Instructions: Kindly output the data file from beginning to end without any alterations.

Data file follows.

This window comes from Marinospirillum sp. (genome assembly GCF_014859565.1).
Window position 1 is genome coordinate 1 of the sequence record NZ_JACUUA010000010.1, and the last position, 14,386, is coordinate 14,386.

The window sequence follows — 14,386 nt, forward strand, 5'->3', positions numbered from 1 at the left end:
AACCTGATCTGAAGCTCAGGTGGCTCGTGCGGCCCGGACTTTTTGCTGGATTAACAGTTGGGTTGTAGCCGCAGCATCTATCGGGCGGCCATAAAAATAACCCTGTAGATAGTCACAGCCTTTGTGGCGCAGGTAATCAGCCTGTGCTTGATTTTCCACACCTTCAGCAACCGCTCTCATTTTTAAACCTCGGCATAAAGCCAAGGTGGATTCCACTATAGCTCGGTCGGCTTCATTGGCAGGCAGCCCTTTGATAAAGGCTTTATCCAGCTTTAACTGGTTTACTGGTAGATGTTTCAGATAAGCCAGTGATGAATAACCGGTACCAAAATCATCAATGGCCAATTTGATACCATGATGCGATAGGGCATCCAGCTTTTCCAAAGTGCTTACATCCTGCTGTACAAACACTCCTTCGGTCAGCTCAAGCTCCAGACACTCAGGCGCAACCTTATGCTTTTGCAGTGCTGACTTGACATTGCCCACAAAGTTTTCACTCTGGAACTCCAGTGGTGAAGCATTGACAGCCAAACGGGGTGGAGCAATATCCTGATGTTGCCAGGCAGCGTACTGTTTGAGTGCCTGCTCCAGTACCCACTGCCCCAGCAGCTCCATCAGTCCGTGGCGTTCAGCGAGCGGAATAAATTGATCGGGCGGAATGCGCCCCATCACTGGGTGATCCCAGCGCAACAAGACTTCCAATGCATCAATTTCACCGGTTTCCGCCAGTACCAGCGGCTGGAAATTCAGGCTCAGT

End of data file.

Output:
This window comes from Marinospirillum sp. (genome assembly GCF_014859565.1).
Window position 1 is genome coordinate 1 of the sequence record NZ_JACUUA010000010.1, and the last position, 14,386, is coordinate 14,386.

The window sequence follows — 14,386 nt, forward strand, 5'->3', positions numbered from 1 at the left end:
AACCTGATCTGAAGCTCAGGTGGCTCGTGCGGCCCGGACTTTTTGCTGGATTAACAGTTGGGTTGTAGCCGCAGCATCTATCGGGCGGCCATAAAAATAACCCTGTAGATAGTCACAGCCTTTGTGGCGCAGGTAATCAGCCTGTGCTTGATTTTCCACACCTTCAGCAACCGCTCTCATTTTTAAACCTCGGCATAAAGCCAAGGTGGATTCCACTATAGCTCGGTCGGCTTCATTGGCAGGCAGCCCTTTGATAAAGGCTTTATCCAGCTTTAACTGGTTTACTGGTAGATGTTTCAGATAAGCCAGTGATGAATAACCGGTACCAAAATCATCAATGGCCAATTTGATACCATGATGCGATAGGGCATCCAGCTTTTCCAAAGTGCTTACATCCTGCTGTACAAACACTCCTTCGGTCAGCTCAAGCTCCAGACACTCAGGCGCAACCTTATGCTTTTGCAGTGCTGACTTGACATTGCCCACAAAGTTTTCACTCTGGAACTCCAGTGGTGAAGCATTGACAGCCAAACGGGGTGGAGCAATATCCTGATGTTGCCAGGCAGCGTACTGTTTGAGTGCCTGCTCCAGTACCCACTGCCCCAGCAGCTCCATCAGTCCGTGGCGTTCAGCGAGCGGAATAAATTGATCGGGCGGAATGCGCCCCATCACTGGGTGATCCCAGCGCAACAAGACTTCCAATGCATCAATTTCACCGGTTTCCGCCAGTACCAGCGGCTGGAAATTCAGGCTCAGT